I agree that height mapping would be a good thing, but I don't have it. I hadn't thought of indicating my fixture after I install it but before I fly-cut level it. I can't get to this for a week or two, because I'm building another shop setup, but when that's done, I'll show you what i have.
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On 2/11/20 9:19 PM, CJD wrote:
I keep seeing this post about getting your bed flat.
I don’t even worry about it.
I get great results using the height mapping routine in candle.
You cannot trust within .05mm a flat bed.
When I height map there is almost always .5mm difference across a 10mm X 20mm piece of PCB.
It gets even worse when the pcb piece is bigger.
I don’t know how anyone can do this without height mapping.
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how did you get your bed flat?
On 2/10/20 6:03 PM, Dan.Staver wrote:
I get good results using very thin double-sided sticky carpet tape to
hold the PCBs down for milling.
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On Feb 10, 2020, at 11:06 AM, John Ferguson via Groups.Io
Maybe there should be a subject change. Have a look at the two
fixtures whose photos I've attached.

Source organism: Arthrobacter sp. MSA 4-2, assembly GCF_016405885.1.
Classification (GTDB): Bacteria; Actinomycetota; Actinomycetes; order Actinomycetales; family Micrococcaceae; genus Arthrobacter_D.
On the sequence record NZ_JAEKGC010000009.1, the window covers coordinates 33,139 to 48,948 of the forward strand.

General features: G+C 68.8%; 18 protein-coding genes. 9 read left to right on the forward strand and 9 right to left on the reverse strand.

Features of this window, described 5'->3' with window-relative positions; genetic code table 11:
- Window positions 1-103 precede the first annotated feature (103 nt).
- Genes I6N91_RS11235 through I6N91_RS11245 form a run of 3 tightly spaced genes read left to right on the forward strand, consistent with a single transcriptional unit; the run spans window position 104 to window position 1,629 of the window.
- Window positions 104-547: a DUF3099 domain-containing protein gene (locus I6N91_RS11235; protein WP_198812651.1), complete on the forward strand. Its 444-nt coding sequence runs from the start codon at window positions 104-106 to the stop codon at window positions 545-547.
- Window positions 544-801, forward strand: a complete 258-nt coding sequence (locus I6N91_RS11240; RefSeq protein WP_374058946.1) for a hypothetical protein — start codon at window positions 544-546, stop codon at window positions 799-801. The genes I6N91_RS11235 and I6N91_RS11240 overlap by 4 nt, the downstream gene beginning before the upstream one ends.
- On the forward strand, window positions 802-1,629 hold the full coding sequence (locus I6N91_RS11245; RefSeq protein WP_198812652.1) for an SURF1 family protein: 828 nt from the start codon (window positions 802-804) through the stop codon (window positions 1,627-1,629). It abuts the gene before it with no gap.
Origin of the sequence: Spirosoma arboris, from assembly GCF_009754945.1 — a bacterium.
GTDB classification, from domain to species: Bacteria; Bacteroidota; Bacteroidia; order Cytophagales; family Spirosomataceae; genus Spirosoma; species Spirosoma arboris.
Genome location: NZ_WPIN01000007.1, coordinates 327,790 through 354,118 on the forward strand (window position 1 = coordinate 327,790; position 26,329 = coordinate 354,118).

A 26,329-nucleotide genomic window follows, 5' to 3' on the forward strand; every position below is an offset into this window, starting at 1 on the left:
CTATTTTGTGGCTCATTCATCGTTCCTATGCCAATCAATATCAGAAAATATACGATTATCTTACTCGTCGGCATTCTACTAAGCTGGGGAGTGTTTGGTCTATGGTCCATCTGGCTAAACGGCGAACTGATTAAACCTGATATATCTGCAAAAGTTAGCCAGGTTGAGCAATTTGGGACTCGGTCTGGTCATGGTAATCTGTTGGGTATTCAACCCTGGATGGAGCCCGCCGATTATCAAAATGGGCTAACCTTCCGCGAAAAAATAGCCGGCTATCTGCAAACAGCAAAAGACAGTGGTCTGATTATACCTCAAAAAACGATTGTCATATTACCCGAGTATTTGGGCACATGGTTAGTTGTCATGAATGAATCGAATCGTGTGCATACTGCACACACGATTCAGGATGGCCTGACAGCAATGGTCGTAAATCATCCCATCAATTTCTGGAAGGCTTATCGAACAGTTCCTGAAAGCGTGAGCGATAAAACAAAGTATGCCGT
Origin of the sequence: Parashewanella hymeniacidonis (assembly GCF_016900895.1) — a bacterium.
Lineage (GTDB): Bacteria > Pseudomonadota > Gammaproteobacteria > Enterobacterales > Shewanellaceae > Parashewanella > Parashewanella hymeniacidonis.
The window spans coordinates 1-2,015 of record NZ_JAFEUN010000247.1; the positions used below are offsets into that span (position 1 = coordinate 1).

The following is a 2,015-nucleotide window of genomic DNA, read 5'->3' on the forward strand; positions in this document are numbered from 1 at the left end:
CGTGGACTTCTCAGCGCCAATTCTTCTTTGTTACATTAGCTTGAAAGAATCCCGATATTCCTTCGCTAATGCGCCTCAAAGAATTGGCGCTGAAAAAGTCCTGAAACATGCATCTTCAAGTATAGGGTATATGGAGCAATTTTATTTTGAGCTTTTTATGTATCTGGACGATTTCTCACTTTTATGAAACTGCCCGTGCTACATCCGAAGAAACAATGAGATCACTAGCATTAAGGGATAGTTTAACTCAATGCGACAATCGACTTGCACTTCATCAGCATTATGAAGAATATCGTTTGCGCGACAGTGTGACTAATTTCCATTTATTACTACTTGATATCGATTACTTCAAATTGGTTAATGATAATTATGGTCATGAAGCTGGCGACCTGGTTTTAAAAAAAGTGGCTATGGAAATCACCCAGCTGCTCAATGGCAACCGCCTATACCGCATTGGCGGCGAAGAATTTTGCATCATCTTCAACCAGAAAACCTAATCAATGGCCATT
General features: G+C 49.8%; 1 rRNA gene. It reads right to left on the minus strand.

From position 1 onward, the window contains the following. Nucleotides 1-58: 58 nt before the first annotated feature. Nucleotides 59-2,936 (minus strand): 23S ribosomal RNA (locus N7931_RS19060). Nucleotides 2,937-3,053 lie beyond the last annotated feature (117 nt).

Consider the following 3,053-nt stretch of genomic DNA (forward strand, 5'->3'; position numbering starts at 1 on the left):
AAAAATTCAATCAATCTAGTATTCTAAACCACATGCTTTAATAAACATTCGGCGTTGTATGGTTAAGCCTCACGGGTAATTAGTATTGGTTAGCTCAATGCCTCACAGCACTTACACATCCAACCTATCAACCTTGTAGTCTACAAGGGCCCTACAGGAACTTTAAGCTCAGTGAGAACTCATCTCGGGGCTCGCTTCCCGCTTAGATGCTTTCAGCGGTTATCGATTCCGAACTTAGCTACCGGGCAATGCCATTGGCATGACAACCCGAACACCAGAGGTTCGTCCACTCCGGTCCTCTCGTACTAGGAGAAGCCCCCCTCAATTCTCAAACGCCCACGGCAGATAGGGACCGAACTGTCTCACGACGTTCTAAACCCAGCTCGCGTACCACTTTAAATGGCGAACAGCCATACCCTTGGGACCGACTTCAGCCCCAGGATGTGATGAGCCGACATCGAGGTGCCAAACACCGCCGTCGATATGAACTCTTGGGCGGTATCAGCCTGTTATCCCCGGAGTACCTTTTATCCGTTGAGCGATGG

I make printed circuits which are about 2 inch by 3 inch. I found
that I couldn't get reliable trace widths unless the board was
absolutely level to the machine. So I started with an MDF fixture
bolted to the milling table and drilled and tapped in four places so
I could use nylon screws to hold the pcb down. Every time I do a new
setup, I mill the surface of the fixture with a fly-cutter to level
it. This works 100% of the time. I've had no bad experience with
PCB's not being of constant thickness.
I had such good luck with the MDF board that I made a better one for
HDPE. I also made a jig to drill the holes in the pcb so they would
be sure to align with the ones in the fixture.
Frankly, I don't see how you could ever get reliable cuts without
leveling the surface the pcb is secured to while etching.